This photo taken on January 24, 2018 shows various dishes including durian flavoured ice cream, waffles and pizza at Mao Shan Wang cafe in the Chinatown district of Singapore. (AFP/Nicholas Yeo)
A Singapore eatery centered around the pungent tropical fruit durian has caught a whiff of success as patrons flock to the cafe in droves for a bite of its exotic offerings.
The spiky fruit long regarded as a delicacy in Southeast Asia has left a divisive trail -- you either love it or hate it -- and its odour means it is banned in most hotels and metro trains.
Detractors often describe its intense smell as a mix of gym socks and onions, while enthusiasts liken the creamy texture and intense aroma to blue cheese.
While the bittersweet fruit is usually eaten on its own or as dessert, the Mao Shan Wang cafe in Singapore's Chinatown district has a special menu with durian in all dishes, even savoury ones.
Customers can opt for chicken nuggets with a durian dip, pizza topped with durian flesh, fries with a side of durian sauce, all washed down with coffee -- durian infused, of course.
"Durian is (usually) eaten by itself and as sweets or treats, but what our company wanted to do was put it with savoury stuff like fries and nuggets," company spokesman Lance Lee told AFP.
This photo taken on January 23, 2018 shows tourists at Mao Shan Wang café in the Chinatown district of Singapore. The Singapore eatery centred around the pungent tropical fruit durian has caught a whiff of success as patrons flock to the cafe in droves for a bite of its exotic offerings. (AFP/Nicholas Yeo)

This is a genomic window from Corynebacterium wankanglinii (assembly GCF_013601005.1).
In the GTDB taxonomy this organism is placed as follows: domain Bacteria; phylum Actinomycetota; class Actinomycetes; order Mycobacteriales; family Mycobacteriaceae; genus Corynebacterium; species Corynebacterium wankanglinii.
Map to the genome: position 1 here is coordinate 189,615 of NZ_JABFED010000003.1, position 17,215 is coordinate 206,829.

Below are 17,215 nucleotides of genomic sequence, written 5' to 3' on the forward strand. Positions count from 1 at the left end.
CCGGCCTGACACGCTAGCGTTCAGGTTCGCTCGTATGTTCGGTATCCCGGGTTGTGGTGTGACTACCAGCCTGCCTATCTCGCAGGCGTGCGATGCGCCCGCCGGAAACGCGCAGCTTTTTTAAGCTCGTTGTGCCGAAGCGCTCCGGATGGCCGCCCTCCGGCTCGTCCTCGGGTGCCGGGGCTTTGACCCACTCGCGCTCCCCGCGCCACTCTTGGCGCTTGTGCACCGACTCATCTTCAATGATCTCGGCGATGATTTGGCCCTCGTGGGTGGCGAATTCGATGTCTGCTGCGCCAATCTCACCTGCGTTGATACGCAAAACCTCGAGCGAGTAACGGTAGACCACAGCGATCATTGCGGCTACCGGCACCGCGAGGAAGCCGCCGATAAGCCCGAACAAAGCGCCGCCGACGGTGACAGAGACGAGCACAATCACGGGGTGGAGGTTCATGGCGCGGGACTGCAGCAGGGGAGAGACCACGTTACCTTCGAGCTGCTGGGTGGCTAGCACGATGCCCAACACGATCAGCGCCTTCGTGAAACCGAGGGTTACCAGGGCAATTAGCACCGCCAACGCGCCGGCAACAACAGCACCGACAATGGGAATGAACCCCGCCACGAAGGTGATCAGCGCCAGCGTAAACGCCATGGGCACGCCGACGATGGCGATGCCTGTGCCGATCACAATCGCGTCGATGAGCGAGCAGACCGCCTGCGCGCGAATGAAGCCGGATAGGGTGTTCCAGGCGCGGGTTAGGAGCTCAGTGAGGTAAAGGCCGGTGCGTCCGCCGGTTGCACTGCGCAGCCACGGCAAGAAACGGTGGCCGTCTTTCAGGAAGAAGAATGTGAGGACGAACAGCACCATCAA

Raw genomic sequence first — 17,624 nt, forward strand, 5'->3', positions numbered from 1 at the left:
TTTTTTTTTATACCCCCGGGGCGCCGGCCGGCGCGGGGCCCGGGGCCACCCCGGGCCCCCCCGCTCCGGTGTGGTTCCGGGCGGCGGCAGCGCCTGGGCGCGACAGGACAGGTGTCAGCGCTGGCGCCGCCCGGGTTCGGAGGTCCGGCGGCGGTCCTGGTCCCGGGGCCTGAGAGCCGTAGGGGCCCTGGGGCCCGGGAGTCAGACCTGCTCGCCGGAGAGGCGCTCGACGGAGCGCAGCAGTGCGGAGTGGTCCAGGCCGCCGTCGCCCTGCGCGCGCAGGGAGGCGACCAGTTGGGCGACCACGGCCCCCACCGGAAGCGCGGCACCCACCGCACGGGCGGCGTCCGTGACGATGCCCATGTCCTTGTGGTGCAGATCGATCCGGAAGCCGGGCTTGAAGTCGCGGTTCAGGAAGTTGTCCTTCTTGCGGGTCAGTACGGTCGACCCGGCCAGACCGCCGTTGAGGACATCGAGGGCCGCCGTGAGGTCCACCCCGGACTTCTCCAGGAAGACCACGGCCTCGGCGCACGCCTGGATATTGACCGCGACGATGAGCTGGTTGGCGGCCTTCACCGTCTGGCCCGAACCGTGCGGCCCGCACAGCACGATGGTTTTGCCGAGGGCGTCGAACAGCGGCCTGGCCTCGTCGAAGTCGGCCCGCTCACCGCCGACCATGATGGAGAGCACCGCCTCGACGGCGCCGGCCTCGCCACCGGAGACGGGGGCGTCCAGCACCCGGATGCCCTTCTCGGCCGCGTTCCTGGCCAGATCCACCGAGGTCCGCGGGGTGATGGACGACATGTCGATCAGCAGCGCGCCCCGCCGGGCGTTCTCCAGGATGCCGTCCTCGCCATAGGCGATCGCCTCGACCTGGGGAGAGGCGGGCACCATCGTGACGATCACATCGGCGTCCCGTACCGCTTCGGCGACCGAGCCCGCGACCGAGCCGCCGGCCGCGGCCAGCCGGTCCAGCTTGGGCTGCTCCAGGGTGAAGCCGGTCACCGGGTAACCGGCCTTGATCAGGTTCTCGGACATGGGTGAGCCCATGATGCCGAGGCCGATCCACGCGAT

"We will be looking to expand the offerings as well, with maybe rice, pasta and other things."
Mao Shan Wang, Chinese for Cat Mountain King, refers to a strain of durian from Kelantan state in neighbouring Malaysia distinguished by its bittersweet taste and small seeds.
When AFP visited the cafe on a weekend afternoon, business was brisk.
While many opted for durian ice cream to beat the muggy tropical heat, the more adventurous customers, most of them tourists, were seen trying the strong-smelling fruit -- while wearing gloves.
Many were also waiting in line to buy durian-flavoured confectionery, and even freshly cut up fruit conveniently sealed in vacuum packs for their plane journey.
American tourist Michael Capps, who had been trying fresh durian straight from the husk, said he was a convert.
"It's hard to explain the taste to it, but it actually has like a sweet taste to it and it's very good."